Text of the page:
17 Classification of Syncope Common and benign OrthostaticNeurocardiogenic Common and not so benign Sinus node dysfunction, carotid sinus hypersensitivity Paroxysmal AV block Less common, lethal Ventricular tachycardia, ventricular fibrillation Torsade de pointes Everything else

18 Emergency Visits with Syncope European Society of Cardiology Guidelines Cause NumberPercent Neurally mediated30966 Orthostatic Hypotension 4610 Cardiac Arrhythmias5311 Cardiovascular215 Unknown112 Non-syncopal attack255 Brignole M, et al. European Heart Journal 2006;27: patients

19 Neurally - mediated Reflex syncope Reflex syncopeVasovagal Carotid sinus hypersensitivity SituationalPost-exercise Glossopharyngeal and trigeminal neuralgia Orthostatic syncope Primary autonomic failure Secondary autonomic failure Volume depletion Drugs and alcohol

20 Reflex Mechanism - Bezold Jarisch Chang-Sing P. Cardiol Clinics. 1991;9(4): Inotropy Contractility Venous return TriggerBP Sympathetictone Arterialtone BP HR Vasodilation BP Syncope Vagalefferent Small ventricle Vagalafferent Sympatheticwithdrawal Wall stretch ReflexC-fibersReflexC-fibers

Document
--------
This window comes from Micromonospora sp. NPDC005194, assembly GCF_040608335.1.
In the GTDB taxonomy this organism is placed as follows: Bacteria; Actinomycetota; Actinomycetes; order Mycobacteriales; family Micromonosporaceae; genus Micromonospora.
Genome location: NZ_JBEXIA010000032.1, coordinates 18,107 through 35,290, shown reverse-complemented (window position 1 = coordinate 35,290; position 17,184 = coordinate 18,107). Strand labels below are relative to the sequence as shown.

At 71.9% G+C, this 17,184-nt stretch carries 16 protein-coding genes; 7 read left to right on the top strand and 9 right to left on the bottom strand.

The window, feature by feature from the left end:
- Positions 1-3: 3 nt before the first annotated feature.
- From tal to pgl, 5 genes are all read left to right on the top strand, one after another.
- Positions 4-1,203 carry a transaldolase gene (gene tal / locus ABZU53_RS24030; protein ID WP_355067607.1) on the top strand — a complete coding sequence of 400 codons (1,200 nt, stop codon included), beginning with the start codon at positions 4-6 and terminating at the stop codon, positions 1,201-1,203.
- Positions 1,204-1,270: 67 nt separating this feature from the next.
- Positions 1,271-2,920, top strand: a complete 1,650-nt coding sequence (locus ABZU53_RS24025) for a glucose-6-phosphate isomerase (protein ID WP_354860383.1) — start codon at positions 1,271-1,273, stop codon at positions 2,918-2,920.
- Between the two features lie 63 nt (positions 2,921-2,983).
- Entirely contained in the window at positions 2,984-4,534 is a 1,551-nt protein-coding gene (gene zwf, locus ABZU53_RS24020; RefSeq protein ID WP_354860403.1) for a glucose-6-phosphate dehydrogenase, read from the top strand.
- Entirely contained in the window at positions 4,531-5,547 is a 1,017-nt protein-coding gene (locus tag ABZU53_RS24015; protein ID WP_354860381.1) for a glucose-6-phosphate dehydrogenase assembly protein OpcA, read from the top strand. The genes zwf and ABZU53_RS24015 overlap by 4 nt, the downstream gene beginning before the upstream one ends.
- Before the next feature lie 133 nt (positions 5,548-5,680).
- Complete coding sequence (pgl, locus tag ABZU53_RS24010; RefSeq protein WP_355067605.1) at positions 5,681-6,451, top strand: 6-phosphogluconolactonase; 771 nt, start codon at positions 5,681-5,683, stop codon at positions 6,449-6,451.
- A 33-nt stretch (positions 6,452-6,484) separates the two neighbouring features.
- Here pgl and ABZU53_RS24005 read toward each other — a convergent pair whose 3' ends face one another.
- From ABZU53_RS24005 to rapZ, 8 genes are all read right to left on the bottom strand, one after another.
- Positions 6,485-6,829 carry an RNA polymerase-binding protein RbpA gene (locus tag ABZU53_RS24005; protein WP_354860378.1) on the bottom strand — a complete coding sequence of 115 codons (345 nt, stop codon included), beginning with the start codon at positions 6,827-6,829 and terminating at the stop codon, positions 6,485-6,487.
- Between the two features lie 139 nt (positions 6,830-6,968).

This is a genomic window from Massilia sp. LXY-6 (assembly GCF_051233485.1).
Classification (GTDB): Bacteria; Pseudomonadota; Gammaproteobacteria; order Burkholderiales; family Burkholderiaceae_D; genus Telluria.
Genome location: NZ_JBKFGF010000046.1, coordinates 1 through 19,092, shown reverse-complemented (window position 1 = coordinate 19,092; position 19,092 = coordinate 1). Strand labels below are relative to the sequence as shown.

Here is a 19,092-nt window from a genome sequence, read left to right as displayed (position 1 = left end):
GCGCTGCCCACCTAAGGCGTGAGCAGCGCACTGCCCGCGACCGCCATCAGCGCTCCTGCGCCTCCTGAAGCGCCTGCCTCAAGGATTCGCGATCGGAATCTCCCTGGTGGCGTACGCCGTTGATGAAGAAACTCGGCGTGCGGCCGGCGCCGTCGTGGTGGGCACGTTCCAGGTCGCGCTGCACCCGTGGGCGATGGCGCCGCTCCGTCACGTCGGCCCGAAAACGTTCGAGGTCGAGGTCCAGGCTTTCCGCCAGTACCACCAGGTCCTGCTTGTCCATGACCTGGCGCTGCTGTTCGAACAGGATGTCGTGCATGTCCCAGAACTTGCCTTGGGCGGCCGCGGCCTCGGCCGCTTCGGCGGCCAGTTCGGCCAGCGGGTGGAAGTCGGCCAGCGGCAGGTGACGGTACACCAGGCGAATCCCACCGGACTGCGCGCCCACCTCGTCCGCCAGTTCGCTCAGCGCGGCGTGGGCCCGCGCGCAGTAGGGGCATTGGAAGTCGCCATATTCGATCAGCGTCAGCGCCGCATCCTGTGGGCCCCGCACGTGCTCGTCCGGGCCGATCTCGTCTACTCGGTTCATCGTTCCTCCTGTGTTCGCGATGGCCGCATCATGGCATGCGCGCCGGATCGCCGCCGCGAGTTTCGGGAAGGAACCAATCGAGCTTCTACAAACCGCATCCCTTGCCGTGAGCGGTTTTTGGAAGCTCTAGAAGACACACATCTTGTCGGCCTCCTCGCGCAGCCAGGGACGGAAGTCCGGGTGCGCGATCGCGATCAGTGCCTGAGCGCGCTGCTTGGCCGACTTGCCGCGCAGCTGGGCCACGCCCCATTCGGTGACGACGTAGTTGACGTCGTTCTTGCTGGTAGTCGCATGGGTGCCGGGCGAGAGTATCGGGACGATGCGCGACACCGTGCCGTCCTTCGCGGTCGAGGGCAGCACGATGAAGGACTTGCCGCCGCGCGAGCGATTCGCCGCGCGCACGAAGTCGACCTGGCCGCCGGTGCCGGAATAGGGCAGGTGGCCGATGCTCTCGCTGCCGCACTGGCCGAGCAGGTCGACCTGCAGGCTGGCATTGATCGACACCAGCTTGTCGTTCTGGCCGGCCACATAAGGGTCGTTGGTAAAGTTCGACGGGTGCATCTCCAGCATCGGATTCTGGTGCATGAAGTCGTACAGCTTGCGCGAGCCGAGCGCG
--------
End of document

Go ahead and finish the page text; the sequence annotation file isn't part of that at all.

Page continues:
21 When is History and Physical Sufficient Young patient with single presentation or clear situational dependencyYoung patient with single presentation or clear situational dependency Normal physical examinationNormal physical examination Normal ECGNormal ECG No significant injuryNo significant injury Low risk occupationLow risk occupation

22 What about the rest of the patients? History & physical exam including CSM ECG Tilt table test Echocardiogram Electrophysiology study Holter monitor / Event recorder / Implantable Loop Recorder (ILR) Neurological evaluation Psychiatric evaluation

23 Role of history in differentiating NMS from cardiac syncope Warm Place Abdominal Discomfort Weakness Feeling warm Awareness about to faint Yawning Syncope while standing Nausea Feeling tired Standing in one place Vomiting Feeling cold LightheadednessProdrome History > 4 yrs 341 patients Alboni P, et al: J Am Coll Cardiol 2001;37:

24 Abdominal Discomfort Standing in one place Feeling cold History > 4 yrs 341 patients Alboni P, et al: J Am Coll Cardiol 2001;37: Role of history in differentiating NMS from cardiac syncope

25 Warm Place Abdominal Discomfort Weakness Feeling warm Awareness about to faint Yawning Syncope while standing Nausea Feeling tired Standing in one place Vomiting Feeling cold LightheadednessProdrome History > 4 yrs 191 patients with cardiac disease Alboni P, et al: J Am Coll Cardiol 2001;37: Role of history in differentiating NMS from cardiac syncope

26 History > 4 yrs 191 patients with cardiac disease Alboni P, et al: J Am Coll Cardiol 2001;37: Role of history in differentiating NMS from cardiac syncope